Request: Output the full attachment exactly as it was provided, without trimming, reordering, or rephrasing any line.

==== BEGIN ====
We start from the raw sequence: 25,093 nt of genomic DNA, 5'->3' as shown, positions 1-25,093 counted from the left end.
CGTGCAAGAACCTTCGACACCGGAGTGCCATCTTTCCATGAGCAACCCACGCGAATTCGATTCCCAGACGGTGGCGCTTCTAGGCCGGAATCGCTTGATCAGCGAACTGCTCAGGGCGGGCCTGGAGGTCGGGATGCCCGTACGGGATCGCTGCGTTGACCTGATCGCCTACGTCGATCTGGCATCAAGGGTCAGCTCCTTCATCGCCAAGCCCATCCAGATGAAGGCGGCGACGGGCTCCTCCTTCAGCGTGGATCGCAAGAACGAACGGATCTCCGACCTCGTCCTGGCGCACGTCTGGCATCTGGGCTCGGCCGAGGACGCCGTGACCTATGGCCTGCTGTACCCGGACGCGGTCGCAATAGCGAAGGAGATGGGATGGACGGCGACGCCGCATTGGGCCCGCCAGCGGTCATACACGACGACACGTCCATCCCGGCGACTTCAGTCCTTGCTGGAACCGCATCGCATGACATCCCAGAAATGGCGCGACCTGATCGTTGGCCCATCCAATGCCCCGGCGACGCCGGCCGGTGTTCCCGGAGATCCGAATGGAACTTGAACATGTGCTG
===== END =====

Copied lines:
We start from the raw sequence: 25,093 nt of genomic DNA, 5'->3' as shown, positions 1-25,093 counted from the left end.
CGTGCAAGAACCTTCGACACCGGAGTGCCATCTTTCCATGAGCAACCCACGCGAATTCGATTCCCAGACGGTGGCGCTTCTAGGCCGGAATCGCTTGATCAGCGAACTGCTCAGGGCGGGCCTGGAGGTCGGGATGCCCGTACGGGATCGCTGCGTTGACCTGATCGCCTACGTCGATCTGGCATCAAGGGTCAGCTCCTTCATCGCCAAGCCCATCCAGATGAAGGCGGCGACGGGCTCCTCCTTCAGCGTGGATCGCAAGAACGAACGGATCTCCGACCTCGTCCTGGCGCACGTCTGGCATCTGGGCTCGGCCGAGGACGCCGTGACCTATGGCCTGCTGTACCCGGACGCGGTCGCAATAGCGAAGGAGATGGGATGGACGGCGACGCCGCATTGGGCCCGCCAGCGGTCATACACGACGACACGTCCATCCCGGCGACTTCAGTCCTTGCTGGAACCGCATCGCATGACATCCCAGAAATGGCGCGACCTGATCGTTGGCCCATCCAATGCCCCGGCGACGCCGGCCGGTGTTCCCGGAGATCCGAATGGAACTTGAACATGTGCTG